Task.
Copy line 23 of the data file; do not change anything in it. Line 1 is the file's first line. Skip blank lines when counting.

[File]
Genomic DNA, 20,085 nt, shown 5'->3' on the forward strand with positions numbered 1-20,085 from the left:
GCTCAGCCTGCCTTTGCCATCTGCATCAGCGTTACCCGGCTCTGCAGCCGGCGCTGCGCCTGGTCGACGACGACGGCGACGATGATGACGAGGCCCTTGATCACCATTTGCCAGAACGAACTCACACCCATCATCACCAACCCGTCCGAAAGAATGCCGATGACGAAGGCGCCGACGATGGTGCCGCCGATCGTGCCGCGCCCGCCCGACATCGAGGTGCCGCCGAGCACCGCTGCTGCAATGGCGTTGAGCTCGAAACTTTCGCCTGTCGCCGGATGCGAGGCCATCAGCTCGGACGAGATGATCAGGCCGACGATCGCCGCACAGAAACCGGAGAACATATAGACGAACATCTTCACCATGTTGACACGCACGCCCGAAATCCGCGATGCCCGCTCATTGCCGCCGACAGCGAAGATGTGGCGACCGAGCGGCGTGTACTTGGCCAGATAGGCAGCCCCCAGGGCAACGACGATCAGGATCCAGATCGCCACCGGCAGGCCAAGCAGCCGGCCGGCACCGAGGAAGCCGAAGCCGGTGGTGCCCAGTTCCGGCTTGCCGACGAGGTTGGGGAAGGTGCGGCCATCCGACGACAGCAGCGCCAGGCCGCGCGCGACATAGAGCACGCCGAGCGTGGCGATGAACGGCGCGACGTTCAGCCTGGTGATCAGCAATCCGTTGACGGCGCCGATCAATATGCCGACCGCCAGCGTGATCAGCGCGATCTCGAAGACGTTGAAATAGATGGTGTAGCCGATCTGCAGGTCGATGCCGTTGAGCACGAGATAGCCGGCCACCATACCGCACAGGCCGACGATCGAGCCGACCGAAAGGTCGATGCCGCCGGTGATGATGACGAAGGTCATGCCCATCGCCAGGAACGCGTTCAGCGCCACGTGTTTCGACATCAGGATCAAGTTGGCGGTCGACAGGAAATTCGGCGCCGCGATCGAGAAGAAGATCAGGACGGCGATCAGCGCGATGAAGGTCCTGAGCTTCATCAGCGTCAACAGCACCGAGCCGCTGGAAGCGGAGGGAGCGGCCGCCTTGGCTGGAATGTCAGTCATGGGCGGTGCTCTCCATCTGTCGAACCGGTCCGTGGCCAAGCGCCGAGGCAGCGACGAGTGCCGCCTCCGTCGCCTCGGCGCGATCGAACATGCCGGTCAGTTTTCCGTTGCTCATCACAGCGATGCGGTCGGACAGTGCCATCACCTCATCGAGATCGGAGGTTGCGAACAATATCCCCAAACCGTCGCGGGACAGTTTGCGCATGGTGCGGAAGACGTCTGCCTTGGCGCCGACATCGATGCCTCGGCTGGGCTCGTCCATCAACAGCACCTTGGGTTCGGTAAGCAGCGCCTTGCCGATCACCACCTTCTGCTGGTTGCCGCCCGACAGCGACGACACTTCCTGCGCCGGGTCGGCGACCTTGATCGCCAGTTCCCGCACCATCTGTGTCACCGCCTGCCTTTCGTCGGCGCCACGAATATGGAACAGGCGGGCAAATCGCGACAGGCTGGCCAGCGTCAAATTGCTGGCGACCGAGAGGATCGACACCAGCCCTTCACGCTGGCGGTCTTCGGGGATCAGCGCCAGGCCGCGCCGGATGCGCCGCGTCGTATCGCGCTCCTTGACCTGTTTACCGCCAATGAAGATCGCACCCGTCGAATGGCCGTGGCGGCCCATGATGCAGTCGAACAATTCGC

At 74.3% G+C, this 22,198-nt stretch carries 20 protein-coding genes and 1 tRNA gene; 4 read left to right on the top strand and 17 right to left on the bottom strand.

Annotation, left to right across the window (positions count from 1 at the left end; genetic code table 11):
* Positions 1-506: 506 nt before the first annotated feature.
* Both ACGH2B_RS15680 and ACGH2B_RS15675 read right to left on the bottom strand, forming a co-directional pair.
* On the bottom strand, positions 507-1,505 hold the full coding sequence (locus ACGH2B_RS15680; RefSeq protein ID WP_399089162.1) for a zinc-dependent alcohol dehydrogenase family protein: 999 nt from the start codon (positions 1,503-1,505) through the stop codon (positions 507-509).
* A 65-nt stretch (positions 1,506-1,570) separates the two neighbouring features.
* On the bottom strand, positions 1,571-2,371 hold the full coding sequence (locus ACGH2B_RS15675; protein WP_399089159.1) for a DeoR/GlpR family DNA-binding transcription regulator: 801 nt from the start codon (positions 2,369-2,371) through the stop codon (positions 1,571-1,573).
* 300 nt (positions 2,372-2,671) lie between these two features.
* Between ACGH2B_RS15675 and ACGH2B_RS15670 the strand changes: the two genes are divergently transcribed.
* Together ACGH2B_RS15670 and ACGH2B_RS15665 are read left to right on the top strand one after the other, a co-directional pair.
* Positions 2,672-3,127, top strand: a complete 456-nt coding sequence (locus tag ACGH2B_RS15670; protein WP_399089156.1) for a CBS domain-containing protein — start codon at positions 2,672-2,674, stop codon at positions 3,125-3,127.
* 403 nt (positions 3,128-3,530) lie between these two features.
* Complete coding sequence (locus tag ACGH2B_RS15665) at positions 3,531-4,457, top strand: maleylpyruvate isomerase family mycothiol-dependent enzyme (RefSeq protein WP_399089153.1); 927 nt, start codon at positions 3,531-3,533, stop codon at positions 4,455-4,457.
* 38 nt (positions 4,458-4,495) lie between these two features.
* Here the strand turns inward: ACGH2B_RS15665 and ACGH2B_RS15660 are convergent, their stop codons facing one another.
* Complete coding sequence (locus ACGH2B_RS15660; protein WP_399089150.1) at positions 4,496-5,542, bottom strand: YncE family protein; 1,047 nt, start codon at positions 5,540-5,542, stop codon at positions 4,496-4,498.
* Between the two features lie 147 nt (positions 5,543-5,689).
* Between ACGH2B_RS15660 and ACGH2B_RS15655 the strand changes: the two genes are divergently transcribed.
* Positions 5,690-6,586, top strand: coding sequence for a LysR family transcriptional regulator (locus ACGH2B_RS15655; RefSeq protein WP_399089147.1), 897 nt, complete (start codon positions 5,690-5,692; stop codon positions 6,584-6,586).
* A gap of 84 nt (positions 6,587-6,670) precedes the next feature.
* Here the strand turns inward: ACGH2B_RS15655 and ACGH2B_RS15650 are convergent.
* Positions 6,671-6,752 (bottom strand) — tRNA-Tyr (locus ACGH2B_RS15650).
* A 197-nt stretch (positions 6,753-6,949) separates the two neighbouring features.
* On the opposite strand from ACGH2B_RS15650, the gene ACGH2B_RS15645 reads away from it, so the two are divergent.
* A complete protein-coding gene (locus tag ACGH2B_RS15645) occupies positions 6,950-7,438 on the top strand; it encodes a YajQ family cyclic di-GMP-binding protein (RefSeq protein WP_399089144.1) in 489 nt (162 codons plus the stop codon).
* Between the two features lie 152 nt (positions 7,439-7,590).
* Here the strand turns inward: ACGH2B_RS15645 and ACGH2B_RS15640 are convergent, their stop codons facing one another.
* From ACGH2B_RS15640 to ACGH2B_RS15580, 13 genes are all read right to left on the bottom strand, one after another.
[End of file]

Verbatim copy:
* Here the strand turns inward: ACGH2B_RS15655 and ACGH2B_RS15650 are convergent.